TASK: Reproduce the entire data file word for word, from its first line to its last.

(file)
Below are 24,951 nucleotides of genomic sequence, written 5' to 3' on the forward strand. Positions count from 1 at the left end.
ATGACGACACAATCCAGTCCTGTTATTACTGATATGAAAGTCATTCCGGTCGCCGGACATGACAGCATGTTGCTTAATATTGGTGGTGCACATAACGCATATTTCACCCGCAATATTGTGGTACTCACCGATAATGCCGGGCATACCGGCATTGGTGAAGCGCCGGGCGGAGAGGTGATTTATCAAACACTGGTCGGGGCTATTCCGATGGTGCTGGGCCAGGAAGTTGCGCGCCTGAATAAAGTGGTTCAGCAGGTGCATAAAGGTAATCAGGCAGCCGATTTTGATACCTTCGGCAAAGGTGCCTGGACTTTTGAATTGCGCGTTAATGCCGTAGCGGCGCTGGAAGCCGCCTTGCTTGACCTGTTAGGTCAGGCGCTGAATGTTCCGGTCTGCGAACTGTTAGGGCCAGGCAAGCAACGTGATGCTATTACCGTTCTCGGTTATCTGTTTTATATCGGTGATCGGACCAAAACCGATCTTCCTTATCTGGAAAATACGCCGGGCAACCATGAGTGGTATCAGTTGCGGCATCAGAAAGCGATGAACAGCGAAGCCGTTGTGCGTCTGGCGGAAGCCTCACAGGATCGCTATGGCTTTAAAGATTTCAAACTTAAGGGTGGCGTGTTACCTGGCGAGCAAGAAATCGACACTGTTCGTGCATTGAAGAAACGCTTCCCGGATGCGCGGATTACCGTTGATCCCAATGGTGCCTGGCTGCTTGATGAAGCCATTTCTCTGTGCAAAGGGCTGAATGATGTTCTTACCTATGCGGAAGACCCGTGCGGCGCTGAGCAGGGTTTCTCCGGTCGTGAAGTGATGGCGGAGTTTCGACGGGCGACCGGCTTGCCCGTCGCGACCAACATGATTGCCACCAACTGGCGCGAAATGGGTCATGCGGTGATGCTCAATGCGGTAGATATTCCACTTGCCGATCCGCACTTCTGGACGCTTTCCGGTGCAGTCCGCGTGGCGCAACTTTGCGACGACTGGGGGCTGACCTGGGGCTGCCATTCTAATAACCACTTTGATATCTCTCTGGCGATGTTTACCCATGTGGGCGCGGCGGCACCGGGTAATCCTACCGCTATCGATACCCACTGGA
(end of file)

Below are 24,951 nucleotides of genomic sequence, written 5' to 3' on the forward strand. Positions count from 1 at the left end.
ATGACGACACAATCCAGTCCTGTTATTACTGATATGAAAGTCATTCCGGTCGCCGGACATGACAGCATGTTGCTTAATATTGGTGGTGCACATAACGCATATTTCACCCGCAATATTGTGGTACTCACCGATAATGCCGGGCATACCGGCATTGGTGAAGCGCCGGGCGGAGAGGTGATTTATCAAACACTGGTCGGGGCTATTCCGATGGTGCTGGGCCAGGAAGTTGCGCGCCTGAATAAAGTGGTTCAGCAGGTGCATAAAGGTAATCAGGCAGCCGATTTTGATACCTTCGGCAAAGGTGCCTGGACTTTTGAATTGCGCGTTAATGCCGTAGCGGCGCTGGAAGCCGCCTTGCTTGACCTGTTAGGTCAGGCGCTGAATGTTCCGGTCTGCGAACTGTTAGGGCCAGGCAAGCAACGTGATGCTATTACCGTTCTCGGTTATCTGTTTTATATCGGTGATCGGACCAAAACCGATCTTCCTTATCTGGAAAATACGCCGGGCAACCATGAGTGGTATCAGTTGCGGCATCAGAAAGCGATGAACAGCGAAGCCGTTGTGCGTCTGGCGGAAGCCTCACAGGATCGCTATGGCTTTAAAGATTTCAAACTTAAGGGTGGCGTGTTACCTGGCGAGCAAGAAATCGACACTGTTCGTGCATTGAAGAAACGCTTCCCGGATGCGCGGATTACCGTTGATCCCAATGGTGCCTGGCTGCTTGATGAAGCCATTTCTCTGTGCAAAGGGCTGAATGATGTTCTTACCTATGCGGAAGACCCGTGCGGCGCTGAGCAGGGTTTCTCCGGTCGTGAAGTGATGGCGGAGTTTCGACGGGCGACCGGCTTGCCCGTCGCGACCAACATGATTGCCACCAACTGGCGCGAAATGGGTCATGCGGTGATGCTCAATGCGGTAGATATTCCACTTGCCGATCCGCACTTCTGGACGCTTTCCGGTGCAGTCCGCGTGGCGCAACTTTGCGACGACTGGGGGCTGACCTGGGGCTGCCATTCTAATAACCACTTTGATATCTCTCTGGCGATGTTTACCCATGTGGGCGCGGCGGCACCGGGTAATCCTACCGCTATCGATACCCACTGGA